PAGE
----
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Last week, I turned 24. Instead of surprises, my family, closest friends, awesome coworkers, and other half decided to gift me the best unwrapped present they could ever give: their presence.

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(And several cakes, too, but mostly presence.)

It went exactly the way I wanted it: quietly, like my favorite song playing at 20% volume. Embraced the music’s familiarity and hummed along its chorus by heart. I wouldn’t have wanted it any other way.

First with Eyang’s most sincere prayers (cue: all adulthood-related), then Wikan’s delightful home-cooked pasta, Diku and Kiki who stopped by near midnight with a hug, a lunch full of laughters with WRI Indonesia team, and finally, nine of my most favorite humans on earth (Rocky, Johan, Sirly, Ikhsan, Iman, Tama, Aswin, Diku—again, and Jessica) with a nine-flavored martabak and a bag of hilariousness at my doorstep.

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Some others was also kind enough to shower me with their words and thoughts. Beyond materials, these are the things that you will remember when you get old. That actually have a pretty good shot at shielding you away from loneliness. That made me feel loved, and therefore warm.

My soul is forever grateful to have each and every one of them, which is really the only few who actually matter.

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After all, what can be more humbling than realizing you have too many of birthdays already its quietness becomes so precious and is, at its core, what you cherish about it. Here’s to being wiser in the next 12 months.

Maybe What Makes Us Sad Also Makes Who We Are

In the course of three months of not writing here, many have happened. The highlight would be the fact that I settled down—in every possible sense.

Physically, I moved into a new place, this time around way more permanent than ever (a big leap of faith for a nomad like yours truly). Knowing we’ll stay there at least for 1.5 years, my partner and I handcrafted the space ourselves, making sure it looks exactly the way we want it to. We painted the walls, chose the furnitures, made sure everything come together perfectly. We were quite happy to see what we came up with:

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Emotionally, I have transformed from the girl who never would’ve put all her eggs in a basket into one who pretty much did. I stopped holding back on an invisible rope for safety and instead, jumped on a free fall into these wide shoulders, where I found home—a different kind from the room you just saw. We are barely at 135+ days (still counting) but I know I couldn’t ask for more.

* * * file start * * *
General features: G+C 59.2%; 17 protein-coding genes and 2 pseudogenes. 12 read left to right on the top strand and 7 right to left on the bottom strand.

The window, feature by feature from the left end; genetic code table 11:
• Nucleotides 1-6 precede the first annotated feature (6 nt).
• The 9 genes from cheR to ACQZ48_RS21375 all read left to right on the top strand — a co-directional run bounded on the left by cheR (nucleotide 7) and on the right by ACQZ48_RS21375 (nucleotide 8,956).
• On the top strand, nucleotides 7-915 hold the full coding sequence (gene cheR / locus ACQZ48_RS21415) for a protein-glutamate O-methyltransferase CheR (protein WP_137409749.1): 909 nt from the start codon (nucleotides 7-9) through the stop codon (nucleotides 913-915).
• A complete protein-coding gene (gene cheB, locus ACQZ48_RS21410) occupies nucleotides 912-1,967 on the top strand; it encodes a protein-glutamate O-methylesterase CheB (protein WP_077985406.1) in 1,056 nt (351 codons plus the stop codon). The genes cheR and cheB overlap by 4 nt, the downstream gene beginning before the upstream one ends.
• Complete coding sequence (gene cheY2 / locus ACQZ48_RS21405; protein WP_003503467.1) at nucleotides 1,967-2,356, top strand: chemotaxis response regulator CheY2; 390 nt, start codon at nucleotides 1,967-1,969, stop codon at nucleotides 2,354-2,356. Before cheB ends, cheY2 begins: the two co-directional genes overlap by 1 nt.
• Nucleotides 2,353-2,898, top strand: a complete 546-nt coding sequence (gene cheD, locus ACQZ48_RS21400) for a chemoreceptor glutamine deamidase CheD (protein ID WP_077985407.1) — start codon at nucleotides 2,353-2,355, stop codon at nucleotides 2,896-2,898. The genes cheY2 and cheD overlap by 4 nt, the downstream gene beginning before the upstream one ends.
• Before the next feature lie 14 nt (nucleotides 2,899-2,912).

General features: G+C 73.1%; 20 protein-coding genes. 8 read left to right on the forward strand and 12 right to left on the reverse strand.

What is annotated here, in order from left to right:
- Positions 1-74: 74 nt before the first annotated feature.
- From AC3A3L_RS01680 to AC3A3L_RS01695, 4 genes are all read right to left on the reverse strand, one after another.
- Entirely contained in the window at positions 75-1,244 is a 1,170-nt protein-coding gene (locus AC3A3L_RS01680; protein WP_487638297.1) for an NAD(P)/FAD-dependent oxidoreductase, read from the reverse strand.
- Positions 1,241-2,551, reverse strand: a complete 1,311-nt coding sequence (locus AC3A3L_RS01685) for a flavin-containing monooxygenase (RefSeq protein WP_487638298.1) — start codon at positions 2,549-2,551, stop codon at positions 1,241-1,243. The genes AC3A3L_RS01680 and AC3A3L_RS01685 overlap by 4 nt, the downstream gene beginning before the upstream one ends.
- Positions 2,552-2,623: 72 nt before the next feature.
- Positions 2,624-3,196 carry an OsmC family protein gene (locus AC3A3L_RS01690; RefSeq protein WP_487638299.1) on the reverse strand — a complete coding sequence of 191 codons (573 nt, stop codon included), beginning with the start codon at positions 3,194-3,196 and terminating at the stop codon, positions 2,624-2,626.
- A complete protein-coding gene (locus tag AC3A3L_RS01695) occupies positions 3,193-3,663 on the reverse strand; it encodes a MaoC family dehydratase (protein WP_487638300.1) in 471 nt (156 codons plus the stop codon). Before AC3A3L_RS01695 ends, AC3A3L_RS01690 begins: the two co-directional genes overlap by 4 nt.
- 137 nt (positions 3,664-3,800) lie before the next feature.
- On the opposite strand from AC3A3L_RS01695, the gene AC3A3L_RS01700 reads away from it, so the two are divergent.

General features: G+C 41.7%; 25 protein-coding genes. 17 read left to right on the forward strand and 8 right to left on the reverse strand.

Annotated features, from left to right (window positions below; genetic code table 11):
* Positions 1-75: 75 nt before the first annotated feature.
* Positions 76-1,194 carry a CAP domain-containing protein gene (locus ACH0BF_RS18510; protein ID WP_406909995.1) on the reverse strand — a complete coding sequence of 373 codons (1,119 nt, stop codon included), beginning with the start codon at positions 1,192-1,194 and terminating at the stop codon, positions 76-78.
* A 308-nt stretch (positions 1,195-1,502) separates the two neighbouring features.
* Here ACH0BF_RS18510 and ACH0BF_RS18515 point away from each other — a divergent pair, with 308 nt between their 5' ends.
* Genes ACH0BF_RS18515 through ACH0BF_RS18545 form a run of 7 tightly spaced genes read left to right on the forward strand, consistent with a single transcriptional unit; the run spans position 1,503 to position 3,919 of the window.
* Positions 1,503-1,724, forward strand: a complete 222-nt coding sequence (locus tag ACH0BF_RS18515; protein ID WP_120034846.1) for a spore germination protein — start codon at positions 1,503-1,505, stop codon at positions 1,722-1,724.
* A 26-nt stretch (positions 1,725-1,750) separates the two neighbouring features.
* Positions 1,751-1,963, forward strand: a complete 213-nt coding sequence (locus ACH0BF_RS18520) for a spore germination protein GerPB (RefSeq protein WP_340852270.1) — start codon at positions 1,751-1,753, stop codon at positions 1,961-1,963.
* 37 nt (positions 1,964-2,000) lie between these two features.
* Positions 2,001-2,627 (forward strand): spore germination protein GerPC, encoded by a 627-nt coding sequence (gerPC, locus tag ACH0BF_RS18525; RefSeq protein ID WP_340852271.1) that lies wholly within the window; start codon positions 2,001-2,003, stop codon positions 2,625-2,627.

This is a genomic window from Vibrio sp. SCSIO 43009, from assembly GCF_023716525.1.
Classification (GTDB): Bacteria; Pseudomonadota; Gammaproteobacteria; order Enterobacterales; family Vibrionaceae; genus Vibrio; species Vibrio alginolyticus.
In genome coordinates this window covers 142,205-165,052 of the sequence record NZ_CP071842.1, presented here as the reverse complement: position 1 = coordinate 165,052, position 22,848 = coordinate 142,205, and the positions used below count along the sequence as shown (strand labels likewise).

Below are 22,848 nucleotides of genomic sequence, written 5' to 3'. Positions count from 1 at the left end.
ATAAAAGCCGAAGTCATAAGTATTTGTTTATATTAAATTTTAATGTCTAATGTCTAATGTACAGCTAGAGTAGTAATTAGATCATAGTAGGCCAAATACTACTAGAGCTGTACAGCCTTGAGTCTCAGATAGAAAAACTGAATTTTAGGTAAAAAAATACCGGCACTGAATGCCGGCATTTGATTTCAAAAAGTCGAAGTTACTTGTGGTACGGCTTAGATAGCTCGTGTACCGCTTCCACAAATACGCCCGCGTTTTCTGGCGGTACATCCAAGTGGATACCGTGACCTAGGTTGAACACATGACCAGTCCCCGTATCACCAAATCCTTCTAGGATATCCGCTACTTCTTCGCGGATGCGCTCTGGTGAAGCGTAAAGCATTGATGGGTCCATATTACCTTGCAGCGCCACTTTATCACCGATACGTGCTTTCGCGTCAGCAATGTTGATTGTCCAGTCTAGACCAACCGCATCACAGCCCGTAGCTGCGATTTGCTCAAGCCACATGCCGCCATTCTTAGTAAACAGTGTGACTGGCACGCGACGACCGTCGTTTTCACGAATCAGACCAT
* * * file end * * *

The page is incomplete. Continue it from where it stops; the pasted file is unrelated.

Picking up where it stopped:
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He and I agreed to allow strangers like yourself to judge us from any visible angle, because what we share—what connects us—might not be as easy to fathom from the outside. We forgive you for not understanding that. But in case you wish to try, let me give you this: if society get me for the efficient and smart public persona that I am, he gets both that and the scared, romantic, little child I also am. In his arms, I could cry for hours and he would tell me I am beautiful afterwards. He writes me words that melt me to the ground while building me into a stronger woman at the same time.

Professionally, I have resorted to the conclusion that I will make my way to be both: a policy practitioner and a writer. I would not allow our current limited system to halt me from achieving one of them, because as my best friend said, one shouldn’t discount him/herself just because his/her counterpart isn’t capable of handling him/her. That said, since last month, I had come back to the workplace that nourished me from the very beginning—one that allowed me to go to my dream school next year. Under the same light, I have shifted focus to my true calling, i.e. energy and climate change (as opposed to the land and forestry sector I was once dwelling with).

Settling down business aside, I have also been a little blue—particularly for finally winning the scholarship I needed to leave. I mean, receiving letters of acceptance in your inbox is a humongous blessing, but the realization that you are going to be away from your significant other, friends, and family for two good years would still hit you like a truck. Had this happen three months ago, I would probably be closer to fine—but now that I’ve settled down (at home, love, and work), having to pull myself off from these freshly-grown roots hurt. Deeply.

Not sure how I am going to handle it, but experience taught me not to undermine what you can and cannot do. So here’s to hoping things get sorted out okay in the end.

Oh and I’ve also learned that you and your partner won’t always want the same thing—but when you do, it’ll give you one of the nicest feelings. Almost as nice as waking up next to him and being able to have breakfast together in the morning.

Cheers to possibilities.